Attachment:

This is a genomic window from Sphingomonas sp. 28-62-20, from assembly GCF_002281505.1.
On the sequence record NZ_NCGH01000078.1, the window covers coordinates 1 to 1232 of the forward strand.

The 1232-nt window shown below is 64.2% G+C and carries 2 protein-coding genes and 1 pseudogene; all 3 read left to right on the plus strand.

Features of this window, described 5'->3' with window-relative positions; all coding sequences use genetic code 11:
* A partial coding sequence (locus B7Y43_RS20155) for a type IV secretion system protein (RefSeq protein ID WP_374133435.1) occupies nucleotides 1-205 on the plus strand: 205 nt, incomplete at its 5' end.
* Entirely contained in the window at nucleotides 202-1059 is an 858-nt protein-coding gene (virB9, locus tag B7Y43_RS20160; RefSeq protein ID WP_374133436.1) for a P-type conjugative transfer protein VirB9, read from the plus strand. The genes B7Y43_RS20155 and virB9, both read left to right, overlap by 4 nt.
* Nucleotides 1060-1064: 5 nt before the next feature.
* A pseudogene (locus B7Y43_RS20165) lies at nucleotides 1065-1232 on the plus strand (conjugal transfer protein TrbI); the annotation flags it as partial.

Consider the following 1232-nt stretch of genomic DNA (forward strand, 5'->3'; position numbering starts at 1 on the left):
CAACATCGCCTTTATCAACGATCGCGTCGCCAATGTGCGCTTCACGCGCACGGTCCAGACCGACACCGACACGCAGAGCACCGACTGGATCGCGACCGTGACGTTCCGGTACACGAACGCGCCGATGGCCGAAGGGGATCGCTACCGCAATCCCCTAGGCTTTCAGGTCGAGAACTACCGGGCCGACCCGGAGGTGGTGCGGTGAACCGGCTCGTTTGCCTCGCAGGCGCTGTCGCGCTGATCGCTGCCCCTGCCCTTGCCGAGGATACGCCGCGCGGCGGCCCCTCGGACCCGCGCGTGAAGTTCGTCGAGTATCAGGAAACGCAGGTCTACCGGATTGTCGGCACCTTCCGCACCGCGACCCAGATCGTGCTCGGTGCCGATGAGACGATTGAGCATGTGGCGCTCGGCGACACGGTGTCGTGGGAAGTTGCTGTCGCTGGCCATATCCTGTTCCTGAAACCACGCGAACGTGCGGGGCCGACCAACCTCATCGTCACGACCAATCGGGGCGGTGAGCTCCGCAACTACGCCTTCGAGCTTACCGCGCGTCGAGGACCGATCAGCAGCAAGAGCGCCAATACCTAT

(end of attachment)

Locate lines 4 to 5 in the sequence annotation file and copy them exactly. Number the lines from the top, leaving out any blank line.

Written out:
Features of this window, described 5'->3' with window-relative positions; all coding sequences use genetic code 11:
* A partial coding sequence (locus B7Y43_RS20155) for a type IV secretion system protein (RefSeq protein ID WP_374133435.1) occupies nucleotides 1-205 on the plus strand: 205 nt, incomplete at its 5' end.